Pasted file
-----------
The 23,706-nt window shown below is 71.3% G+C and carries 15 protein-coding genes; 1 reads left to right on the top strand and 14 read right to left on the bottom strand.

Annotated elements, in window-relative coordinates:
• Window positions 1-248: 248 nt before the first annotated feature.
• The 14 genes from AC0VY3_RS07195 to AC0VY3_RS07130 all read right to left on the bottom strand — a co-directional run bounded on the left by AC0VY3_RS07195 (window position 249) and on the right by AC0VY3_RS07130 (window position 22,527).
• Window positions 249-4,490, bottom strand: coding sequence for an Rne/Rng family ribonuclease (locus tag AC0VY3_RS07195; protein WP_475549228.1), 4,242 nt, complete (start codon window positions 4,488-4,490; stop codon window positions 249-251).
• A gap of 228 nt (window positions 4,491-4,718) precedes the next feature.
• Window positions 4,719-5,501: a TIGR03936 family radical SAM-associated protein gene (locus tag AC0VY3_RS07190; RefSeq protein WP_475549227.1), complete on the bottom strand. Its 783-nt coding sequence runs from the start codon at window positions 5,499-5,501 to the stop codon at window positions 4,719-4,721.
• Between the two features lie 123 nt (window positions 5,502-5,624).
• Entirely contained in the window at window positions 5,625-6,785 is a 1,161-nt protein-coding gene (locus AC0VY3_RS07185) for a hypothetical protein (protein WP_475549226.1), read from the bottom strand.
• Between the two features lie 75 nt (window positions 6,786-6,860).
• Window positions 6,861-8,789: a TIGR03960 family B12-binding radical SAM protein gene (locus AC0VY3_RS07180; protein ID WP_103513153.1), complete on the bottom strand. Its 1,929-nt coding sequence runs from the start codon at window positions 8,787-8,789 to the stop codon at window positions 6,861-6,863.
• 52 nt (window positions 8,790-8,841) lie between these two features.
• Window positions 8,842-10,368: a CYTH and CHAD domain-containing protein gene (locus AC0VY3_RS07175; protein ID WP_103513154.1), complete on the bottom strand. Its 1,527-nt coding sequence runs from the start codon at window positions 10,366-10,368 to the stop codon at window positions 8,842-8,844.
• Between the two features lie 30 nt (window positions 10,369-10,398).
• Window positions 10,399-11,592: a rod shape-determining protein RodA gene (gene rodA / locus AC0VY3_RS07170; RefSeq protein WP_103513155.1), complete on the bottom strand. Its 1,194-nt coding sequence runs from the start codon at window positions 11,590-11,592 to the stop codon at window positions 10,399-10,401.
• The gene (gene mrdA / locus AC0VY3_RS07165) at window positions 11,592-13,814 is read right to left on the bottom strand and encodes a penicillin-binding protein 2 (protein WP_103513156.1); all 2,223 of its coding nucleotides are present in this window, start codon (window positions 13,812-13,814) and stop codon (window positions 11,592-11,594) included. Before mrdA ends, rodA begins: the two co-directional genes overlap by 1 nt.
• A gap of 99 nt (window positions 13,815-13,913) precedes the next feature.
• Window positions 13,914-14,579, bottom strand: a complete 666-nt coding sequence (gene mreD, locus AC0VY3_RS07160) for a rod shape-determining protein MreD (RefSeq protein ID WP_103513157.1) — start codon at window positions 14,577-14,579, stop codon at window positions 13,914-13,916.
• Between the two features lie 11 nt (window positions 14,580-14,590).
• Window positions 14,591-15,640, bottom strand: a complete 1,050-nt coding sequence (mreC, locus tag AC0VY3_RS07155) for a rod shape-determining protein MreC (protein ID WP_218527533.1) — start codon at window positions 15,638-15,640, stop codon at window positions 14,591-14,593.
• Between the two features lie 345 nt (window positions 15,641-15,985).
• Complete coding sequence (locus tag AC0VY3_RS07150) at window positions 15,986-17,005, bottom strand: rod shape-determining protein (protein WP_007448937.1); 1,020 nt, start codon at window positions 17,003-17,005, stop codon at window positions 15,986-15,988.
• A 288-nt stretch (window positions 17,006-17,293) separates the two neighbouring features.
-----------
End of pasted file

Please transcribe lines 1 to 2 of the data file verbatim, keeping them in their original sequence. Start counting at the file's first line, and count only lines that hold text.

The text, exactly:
The 23,706-nt window shown below is 71.3% G+C and carries 15 protein-coding genes; 1 reads left to right on the top strand and 14 read right to left on the bottom strand.

Annotated elements, in window-relative coordinates: